October 20, 2010
Mr CHESTER (Gippsland) (9.55 am) — Last week I attended a forum in Bairnsdale hosted by the Victorian Farmers Federation. It was a very constructive debate attended by about 70 people. Two of the key issues were the ongoing dry conditions and the impact of wild dogs on farming productivity and the natural environment. While there has been some recent and very welcome rainfall in the Gippsland area, the annual rainfall figures for the region still indicate very dry conditions in many parts of Gippsland and the exceptional circumstances provisions may need to be extended beyond 30 April next year. Neither this week’s rain nor the recent floods primarily caused by the snow melting have done enough to alleviate the very dry conditions farmers are recording in vast areas of my region.
One of the senior VFF representatives, Chris Nixon from Orbost, believes that the Gippsland and Eden Monaro areas are maybe the only two remaining areas in Australia that are still in drought. I raise this point because I have had the opportunity to speak briefly to the federal agriculture minister this week about this issue to simply highlight that it should not be assumed that all parts of Australia, and in this case, all parts of Gippsland, are showing signs of recovery from the drought. The EC provisions of income support and interest rate subsidies may need to be retained beyond 30 April next year.
On the issue of wild dogs—and I note the presence of the member for Indi, who also has a major problem with wild dogs in her electorate—many farmers are simply disgusted with the Brumby Labor government’s failure to recognise the extent of the problem and the impact it is having on regional families, both in Gippsland and in the upper Murray area.
I have raised this issue in the past and I will continue to do so until I am convinced that both the state and federal Labor governments understand the impact that these dogs have. Wild dogs not only affect the costs of farming but also produce social and environmental costs through the emotional stress placed on the mental health and well being of farming families and through their impact on native fauna.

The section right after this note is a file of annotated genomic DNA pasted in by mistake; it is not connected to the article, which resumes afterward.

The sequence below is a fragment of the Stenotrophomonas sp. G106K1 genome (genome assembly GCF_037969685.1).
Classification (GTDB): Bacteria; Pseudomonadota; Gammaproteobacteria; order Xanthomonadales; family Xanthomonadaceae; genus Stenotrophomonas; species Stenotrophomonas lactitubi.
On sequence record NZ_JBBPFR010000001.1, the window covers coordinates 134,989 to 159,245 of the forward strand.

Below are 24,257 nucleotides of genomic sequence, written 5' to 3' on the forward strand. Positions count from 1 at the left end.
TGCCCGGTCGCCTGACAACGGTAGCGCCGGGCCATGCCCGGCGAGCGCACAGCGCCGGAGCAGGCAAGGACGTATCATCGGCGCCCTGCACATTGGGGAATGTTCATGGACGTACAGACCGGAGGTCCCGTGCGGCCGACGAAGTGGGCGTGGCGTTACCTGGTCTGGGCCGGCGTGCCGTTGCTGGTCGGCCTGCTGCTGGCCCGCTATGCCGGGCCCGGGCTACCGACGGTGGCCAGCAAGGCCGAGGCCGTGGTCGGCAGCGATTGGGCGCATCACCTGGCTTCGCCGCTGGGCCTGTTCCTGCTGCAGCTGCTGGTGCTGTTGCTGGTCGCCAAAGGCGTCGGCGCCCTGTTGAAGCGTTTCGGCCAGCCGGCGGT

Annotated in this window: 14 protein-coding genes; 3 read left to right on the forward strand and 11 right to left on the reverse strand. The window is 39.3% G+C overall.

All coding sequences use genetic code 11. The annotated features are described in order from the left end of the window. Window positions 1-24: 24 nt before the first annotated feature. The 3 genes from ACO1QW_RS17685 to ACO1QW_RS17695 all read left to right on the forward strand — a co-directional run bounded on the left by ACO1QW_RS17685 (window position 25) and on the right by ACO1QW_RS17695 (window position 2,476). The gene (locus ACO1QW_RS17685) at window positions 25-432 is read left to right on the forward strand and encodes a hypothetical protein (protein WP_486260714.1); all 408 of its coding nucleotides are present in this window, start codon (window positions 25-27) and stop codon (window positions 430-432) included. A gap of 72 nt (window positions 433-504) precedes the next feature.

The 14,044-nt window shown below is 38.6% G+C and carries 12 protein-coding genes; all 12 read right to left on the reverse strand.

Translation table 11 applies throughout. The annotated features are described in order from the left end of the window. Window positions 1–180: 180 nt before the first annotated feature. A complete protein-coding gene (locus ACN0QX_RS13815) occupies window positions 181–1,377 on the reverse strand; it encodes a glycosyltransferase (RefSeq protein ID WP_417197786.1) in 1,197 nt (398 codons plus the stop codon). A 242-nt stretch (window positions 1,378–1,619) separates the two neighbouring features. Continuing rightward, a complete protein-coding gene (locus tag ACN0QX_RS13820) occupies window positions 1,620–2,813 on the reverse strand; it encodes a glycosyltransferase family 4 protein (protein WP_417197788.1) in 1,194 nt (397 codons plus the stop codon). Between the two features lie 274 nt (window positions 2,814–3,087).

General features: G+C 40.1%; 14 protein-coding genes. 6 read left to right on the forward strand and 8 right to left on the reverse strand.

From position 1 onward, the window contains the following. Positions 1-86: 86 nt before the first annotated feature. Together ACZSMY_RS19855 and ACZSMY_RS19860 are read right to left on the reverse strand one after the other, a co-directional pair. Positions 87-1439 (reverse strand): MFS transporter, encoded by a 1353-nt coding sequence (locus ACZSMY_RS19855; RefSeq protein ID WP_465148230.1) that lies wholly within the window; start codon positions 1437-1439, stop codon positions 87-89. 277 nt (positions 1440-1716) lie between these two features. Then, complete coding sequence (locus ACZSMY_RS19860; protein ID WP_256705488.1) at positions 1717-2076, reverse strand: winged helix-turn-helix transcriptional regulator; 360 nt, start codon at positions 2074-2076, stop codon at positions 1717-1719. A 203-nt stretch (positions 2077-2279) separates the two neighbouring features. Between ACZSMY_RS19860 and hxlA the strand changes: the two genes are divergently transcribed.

The state candidate for Gippsland East, Tim Bull, is working with my colleagues at the state level to develop very practical solutions while Labor and the Independents simply talk about the problem. The coalition has already announced a bounty on wild dogs and foxes in the lead-up to the state election, and if it wins that election it is also committed to using aerial baiting as part of a suite of measures to complement the existing activities. I certainly do not blame the doggers on the ground—they are doing the best they can—but there has been a lack of urgency for the past decade from the Labor government in dealing with these problems.
A Victorian Liberal and Nationals coalition government will use aerial baiting to control wild dogs and protect livestock and native fauna. In addition to its introducing an aerial baiting program, the coalition will reinvigorate the wild dog management committees to increase their effectiveness and participation in decision making on wild dogs. It will also lobby the Gillard government to create a national threat abatement plan for wild dogs. These are more good reasons for Victorians to get rid of the arrogant Brumby government. It is an arrogant government which is Melbourne-focused and it is completely out of touch with the needs of regional families.